With the job market continuing to struggle, this type of inter-networking has been the most used feature of LinkedIn in the past few months. As we all know, sometimes it is whom you know that helps get your foot in the door. LinkedIn excels at this type of connectivity. But it can do more.

By harnessing the power of the network, you can post questions to the top three levels of your network, effectively tapping into an unbelievably robust brain trust. For instance, with 488 connections, I have more than 65,000 two degrees away (friends of friends) and almost 4 million people three degrees away (a friend of a friend of a friend). Just consider that for a moment—if you have a question on nearly any topic you can imagine, you’re just a few moments away from asking 4 million really smart people for the answer, for free.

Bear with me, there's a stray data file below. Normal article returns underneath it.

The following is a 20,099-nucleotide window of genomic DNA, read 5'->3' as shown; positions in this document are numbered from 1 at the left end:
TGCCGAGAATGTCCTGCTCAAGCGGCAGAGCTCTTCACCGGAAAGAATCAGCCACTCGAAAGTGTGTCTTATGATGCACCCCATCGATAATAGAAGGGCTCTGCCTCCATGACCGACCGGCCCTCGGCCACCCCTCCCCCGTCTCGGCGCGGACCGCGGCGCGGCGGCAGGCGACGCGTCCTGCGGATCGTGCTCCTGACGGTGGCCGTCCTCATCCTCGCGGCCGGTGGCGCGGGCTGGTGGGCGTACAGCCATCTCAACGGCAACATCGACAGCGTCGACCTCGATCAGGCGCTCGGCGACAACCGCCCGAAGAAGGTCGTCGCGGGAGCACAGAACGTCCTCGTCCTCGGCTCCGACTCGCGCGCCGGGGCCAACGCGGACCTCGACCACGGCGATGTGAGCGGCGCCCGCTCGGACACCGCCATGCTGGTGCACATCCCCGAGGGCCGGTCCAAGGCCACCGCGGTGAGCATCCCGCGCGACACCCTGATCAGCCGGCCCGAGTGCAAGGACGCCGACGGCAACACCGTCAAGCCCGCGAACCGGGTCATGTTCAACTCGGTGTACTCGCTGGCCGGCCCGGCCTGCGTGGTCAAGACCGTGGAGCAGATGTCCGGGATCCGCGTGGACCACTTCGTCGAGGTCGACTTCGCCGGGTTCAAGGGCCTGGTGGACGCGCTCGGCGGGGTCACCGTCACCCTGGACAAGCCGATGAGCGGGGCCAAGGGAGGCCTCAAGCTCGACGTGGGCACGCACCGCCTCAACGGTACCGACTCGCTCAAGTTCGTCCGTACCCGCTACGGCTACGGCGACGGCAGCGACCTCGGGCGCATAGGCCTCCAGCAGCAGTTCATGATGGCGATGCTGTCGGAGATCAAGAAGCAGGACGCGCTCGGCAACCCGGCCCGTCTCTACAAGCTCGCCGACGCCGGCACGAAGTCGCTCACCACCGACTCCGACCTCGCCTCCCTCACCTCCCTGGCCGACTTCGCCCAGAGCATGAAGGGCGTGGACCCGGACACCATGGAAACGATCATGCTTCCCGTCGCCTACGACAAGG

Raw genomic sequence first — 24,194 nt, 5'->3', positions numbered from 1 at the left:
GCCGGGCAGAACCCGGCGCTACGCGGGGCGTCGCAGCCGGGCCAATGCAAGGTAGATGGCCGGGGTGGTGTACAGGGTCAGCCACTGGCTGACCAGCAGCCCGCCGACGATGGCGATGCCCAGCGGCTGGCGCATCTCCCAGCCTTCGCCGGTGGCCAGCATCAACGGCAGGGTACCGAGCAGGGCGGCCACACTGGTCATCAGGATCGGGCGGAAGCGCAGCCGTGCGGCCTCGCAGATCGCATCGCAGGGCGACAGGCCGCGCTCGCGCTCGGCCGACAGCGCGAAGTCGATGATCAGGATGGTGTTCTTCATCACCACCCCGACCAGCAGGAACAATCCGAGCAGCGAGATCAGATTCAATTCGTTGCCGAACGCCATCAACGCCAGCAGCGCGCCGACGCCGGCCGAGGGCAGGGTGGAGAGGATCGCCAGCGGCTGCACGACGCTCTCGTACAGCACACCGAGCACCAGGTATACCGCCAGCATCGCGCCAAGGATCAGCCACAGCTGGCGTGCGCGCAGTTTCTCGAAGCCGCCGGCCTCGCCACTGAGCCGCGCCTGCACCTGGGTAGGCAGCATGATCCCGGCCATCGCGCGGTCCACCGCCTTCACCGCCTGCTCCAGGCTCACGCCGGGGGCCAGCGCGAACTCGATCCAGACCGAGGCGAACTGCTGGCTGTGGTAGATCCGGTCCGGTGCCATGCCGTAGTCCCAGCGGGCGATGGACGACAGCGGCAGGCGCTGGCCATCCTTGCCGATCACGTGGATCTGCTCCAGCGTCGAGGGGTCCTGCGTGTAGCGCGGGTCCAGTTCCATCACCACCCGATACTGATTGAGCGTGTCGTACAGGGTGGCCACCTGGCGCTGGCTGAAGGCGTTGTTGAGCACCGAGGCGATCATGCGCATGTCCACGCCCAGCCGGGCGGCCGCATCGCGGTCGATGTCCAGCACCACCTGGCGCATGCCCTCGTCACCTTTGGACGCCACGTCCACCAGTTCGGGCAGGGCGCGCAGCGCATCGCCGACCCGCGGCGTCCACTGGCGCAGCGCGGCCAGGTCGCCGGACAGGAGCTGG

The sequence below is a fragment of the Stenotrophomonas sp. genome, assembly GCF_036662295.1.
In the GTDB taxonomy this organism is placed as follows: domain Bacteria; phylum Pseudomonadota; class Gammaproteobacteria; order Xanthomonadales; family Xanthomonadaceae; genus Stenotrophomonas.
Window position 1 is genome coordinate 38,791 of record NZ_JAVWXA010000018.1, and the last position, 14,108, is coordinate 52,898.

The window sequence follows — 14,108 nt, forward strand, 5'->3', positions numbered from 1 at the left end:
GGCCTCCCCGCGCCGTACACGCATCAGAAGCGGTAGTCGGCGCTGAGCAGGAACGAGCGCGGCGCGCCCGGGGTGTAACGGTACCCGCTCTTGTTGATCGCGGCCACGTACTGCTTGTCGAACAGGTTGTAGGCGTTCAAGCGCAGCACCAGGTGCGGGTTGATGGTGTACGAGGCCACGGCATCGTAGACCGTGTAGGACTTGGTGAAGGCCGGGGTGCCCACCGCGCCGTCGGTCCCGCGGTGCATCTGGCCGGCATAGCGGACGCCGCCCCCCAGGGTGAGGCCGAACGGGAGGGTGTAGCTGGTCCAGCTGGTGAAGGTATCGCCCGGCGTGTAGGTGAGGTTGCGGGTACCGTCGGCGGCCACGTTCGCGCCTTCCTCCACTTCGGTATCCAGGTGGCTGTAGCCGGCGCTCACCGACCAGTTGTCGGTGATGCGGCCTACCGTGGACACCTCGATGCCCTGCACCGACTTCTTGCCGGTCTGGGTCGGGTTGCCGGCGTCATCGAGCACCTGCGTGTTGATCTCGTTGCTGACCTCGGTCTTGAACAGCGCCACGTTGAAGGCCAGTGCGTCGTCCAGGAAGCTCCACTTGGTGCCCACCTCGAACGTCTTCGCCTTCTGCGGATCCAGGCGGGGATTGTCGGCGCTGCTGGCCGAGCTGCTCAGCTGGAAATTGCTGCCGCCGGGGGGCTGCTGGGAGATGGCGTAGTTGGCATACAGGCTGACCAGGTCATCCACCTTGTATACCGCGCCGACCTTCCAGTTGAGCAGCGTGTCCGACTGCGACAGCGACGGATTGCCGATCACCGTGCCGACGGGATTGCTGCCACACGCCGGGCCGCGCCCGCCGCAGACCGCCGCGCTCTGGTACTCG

Remember, the whole point of all these social networks is to get involved in the conversation, so join us and tell me what you think. The only thing missing is you!•

__________

Cota is creative director of Rare Bird Inc., a full-service advertising agency specializing in the use of new technologies. His column appears monthly. He can be reached at jim@rarebirdinc.com.

ADVERTISEMENT

Post a comment to this story

COMMENTS POLICY
We reserve the right to remove any post that we feel is obscene, profane, vulgar, racist, sexually explicit, abusive, or hateful.
 
You are legally responsible for what you post and your anonymity is not guaranteed.
 
Posts that insult, defame, threaten, harass or abuse other readers or people mentioned in IBJ editorial content are also subject to removal. Please respect the privacy of individuals and refrain from posting personal information.